Steampunks Head for Maker Faire
A Steampunk Grotto and Burning Man projects are among the highlights at the 2018 event
Steampunk projects big and small will be on display as Maker Faire Bay Area returns May 18-20 to San Mateo, California. A celebration of do-it-yourself creativity, this is the largest of nearly 200 Maker Faires held around the world, drawing more than 125,000 attendees over the weekend.
Once again, Obtainium Works will anchor the Steampunk Grotto, an outdoor area dedicated to steampunk makers and vendors. Based in Vallejo, California, Obtainium Works is perhaps best known for the Neverwas Haul, an iconic Victorian house on wheels.
Featured this year will be the Kinder Panzer, which group leader Shannon O'Hare (aka Major Catastrope) describes as a "post-apocalyptic tank" first seen at Burning Man. Members of the artist collective will also be onsite showing smaller projects and making steampunk jewelry for kids.
Another perennial favorite is the tintype photography of Sonoma County's Bruce Morton. Each year, he brings his antique camera equipment and a portable darkroom to the event, where he takes photos of attendees using the 19th century tintype process.
Live from Burning Man
One major attraction of Maker Faire is that attendees get to see large-scale Burning Man projects without the hassle of traveling to Black Rock Desert. Among this year's highlights:
Rabid Transit is the latest project from Duane Flatmo and Jerry Kunkel. Made largely from scrap metal, it's described as a "23-foot tall, crazy sculpture with rabid animals on board that are animated and shoot fire." Flatmo and Kunkel are also the artists behind El Pulpo Mecanico, a giant, fire-breathing octopus seen previously at Burning Man and Maker Faire. It's in the slide show below.
Clock Ship Tere is a whimsical pirate ship with a large front wheel and a 33-foot mast spewing "sails of fire." It was made by a team of fabricators led by Andy Tibbetts.
Landau the Dragon by Brett Jacobs is a steampunk dragon made from a discarded motorcycle and other parts.
Our favorite project from last year was the steam-powered pencil sharpener by Kinetic Steam Works, a group of self-described "steam dorks" based in Oakland. This year they'll be back with "Rose," a newly restored steam-powered tractor. On their website, you can see photos of Rose's construction.
Other notable works include Mechateuthis, a giant mechanical squid made by Barry Crawford of Elko, Nevada.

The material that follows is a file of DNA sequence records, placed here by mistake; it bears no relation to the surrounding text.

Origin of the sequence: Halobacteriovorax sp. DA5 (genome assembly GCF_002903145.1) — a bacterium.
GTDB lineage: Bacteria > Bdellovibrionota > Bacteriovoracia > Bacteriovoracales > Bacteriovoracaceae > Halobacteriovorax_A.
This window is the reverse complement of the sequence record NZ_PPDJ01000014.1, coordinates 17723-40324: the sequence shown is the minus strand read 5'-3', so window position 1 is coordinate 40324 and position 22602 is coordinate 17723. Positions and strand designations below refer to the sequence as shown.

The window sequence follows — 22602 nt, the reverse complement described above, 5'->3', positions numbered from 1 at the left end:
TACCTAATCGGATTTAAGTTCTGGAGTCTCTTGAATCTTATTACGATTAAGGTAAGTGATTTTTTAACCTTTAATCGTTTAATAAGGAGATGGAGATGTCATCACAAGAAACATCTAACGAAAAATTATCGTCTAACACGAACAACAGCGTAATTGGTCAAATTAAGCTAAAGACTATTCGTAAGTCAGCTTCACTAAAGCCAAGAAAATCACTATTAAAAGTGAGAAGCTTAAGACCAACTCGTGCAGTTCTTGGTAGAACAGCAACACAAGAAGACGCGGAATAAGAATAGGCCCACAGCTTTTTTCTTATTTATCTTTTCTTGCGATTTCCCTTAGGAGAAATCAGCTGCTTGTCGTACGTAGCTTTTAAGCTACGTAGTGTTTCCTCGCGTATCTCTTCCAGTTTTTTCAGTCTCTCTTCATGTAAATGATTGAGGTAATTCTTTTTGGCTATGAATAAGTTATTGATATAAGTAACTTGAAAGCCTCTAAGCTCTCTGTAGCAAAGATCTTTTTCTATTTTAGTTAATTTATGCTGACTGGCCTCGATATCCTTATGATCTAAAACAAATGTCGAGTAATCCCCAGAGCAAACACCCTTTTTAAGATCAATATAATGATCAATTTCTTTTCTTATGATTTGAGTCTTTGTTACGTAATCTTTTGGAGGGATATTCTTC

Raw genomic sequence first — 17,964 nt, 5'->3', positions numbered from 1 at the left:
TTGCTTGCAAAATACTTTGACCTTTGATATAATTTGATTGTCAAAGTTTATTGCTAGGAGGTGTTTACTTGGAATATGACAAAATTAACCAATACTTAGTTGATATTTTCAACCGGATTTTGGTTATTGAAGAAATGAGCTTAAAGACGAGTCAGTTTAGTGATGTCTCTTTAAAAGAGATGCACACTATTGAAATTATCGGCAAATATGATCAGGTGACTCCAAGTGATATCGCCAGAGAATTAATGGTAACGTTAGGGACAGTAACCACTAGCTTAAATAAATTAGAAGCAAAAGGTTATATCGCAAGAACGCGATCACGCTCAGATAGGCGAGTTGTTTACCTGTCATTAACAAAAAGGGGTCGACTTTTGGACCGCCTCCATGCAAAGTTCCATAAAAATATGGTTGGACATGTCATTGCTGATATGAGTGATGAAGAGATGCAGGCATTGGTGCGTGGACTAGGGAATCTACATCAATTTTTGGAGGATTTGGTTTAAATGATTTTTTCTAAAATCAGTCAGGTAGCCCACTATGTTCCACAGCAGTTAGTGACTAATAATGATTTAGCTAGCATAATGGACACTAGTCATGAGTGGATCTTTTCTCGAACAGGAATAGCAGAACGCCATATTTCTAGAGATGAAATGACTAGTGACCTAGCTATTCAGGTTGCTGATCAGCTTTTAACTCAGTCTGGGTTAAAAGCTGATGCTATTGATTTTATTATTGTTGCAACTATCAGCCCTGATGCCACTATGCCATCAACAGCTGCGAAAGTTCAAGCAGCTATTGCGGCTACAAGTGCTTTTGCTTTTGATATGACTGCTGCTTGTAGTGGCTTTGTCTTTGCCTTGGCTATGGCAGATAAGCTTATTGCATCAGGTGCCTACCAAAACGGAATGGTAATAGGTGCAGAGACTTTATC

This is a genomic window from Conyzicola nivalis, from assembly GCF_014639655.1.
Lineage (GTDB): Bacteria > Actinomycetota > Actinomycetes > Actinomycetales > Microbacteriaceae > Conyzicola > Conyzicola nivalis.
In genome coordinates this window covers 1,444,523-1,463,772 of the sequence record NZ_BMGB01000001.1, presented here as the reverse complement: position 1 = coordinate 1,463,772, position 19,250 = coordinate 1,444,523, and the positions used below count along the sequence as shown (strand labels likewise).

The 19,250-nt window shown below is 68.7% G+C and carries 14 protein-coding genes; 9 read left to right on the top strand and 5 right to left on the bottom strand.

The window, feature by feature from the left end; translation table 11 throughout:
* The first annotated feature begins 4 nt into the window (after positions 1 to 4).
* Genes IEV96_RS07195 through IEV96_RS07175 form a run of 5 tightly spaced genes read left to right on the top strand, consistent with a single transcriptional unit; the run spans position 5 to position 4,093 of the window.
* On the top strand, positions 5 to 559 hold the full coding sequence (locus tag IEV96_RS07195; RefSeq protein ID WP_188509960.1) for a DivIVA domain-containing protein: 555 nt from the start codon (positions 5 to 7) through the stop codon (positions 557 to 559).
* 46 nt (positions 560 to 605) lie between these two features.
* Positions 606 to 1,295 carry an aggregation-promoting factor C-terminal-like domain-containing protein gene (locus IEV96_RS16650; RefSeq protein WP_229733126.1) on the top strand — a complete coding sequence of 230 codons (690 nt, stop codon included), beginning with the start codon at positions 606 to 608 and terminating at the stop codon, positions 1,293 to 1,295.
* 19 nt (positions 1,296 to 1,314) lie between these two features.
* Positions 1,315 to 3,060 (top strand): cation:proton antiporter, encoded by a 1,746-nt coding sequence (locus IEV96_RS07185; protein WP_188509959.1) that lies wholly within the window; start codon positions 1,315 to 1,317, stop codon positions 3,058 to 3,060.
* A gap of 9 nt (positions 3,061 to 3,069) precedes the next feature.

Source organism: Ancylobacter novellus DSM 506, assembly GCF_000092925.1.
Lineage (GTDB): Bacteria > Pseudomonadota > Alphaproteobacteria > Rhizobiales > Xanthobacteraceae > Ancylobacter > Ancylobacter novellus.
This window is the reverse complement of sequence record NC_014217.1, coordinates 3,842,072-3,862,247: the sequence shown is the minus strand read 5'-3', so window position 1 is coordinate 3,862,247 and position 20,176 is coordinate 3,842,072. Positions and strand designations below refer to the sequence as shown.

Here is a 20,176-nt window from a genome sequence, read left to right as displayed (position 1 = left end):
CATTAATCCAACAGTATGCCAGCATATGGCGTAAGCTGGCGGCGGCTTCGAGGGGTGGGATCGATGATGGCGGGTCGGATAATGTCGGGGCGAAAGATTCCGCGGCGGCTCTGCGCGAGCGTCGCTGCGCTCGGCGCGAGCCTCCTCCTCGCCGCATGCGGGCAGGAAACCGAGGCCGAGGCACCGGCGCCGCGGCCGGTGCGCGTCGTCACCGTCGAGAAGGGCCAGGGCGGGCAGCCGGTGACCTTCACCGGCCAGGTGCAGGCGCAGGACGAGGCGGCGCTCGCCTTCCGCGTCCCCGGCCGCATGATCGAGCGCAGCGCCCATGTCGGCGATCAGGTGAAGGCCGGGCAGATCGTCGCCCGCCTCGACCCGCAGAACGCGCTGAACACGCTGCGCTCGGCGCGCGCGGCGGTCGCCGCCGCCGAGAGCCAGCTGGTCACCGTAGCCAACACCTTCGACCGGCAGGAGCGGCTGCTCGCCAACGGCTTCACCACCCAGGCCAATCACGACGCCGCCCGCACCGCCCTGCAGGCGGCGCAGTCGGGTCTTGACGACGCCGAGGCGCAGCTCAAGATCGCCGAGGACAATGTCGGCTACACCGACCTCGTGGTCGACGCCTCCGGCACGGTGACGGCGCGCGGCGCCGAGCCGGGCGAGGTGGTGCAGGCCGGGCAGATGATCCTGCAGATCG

This is just a small sampling of what's in store. The organizers say that more than 1200 curated projects will be on display, in diverse categories that include robotics, drones, woodworking, metal fabrication, music, fashion, vehicles, kinetic art, and virtual reality. One of the joys of Maker Faire is the opportunity to discover new maker projects inside the exhibit halls and in the outdoor themed areas.
In addition to these creations, Maker Faire is a showcase for 3D printers, laser cutters, microcontroller kits and other enabling technologies for makers. The event will also feature live music, hands-on craft activities and many guest speakers.
If you plan to attend, wear comfortable shoes and be prepared for large crowds. The indoor spaces tend to be the most crowded. Fortunately, most of the steampunk action is outside.
It all takes place at the San Mateo County Events Center, 1346 Saratoga Drive, on Saturday, May 19, 10 a.m. to 7 p.m., and Sunday, May 20, 10 a.m. to 6 p.m. One-day adult tickets cost $40 in advance or $50 at the door. Prices for kids (ages 4-17) are $25 in advance or $30 at the door. Weekend passes are also available. We advise that you purchase tickets in advance, given the long lines to get in.
Friday@MakerFaire, on May 18 from 1 p.m. to 5 p.m., is a special preview day that lets you see the makers without dealing with the huge crowds. To attend, you'll need an All-Access weekend ticket, with prices starting at $160.
Due to the crowds, you'll want to get there via public transportation or use one of the offsite parking lots. Shuttles ($5 round-trip) are available to and from the lots and the Millbrae Caltrain/BART station. You can also take CalTrain to the Hillsdale station and walk or bike. See the website for details.
In the meantime, here's a gallery of Maker Faire photos from 2011 through 2015. Also check out our coverage from last year.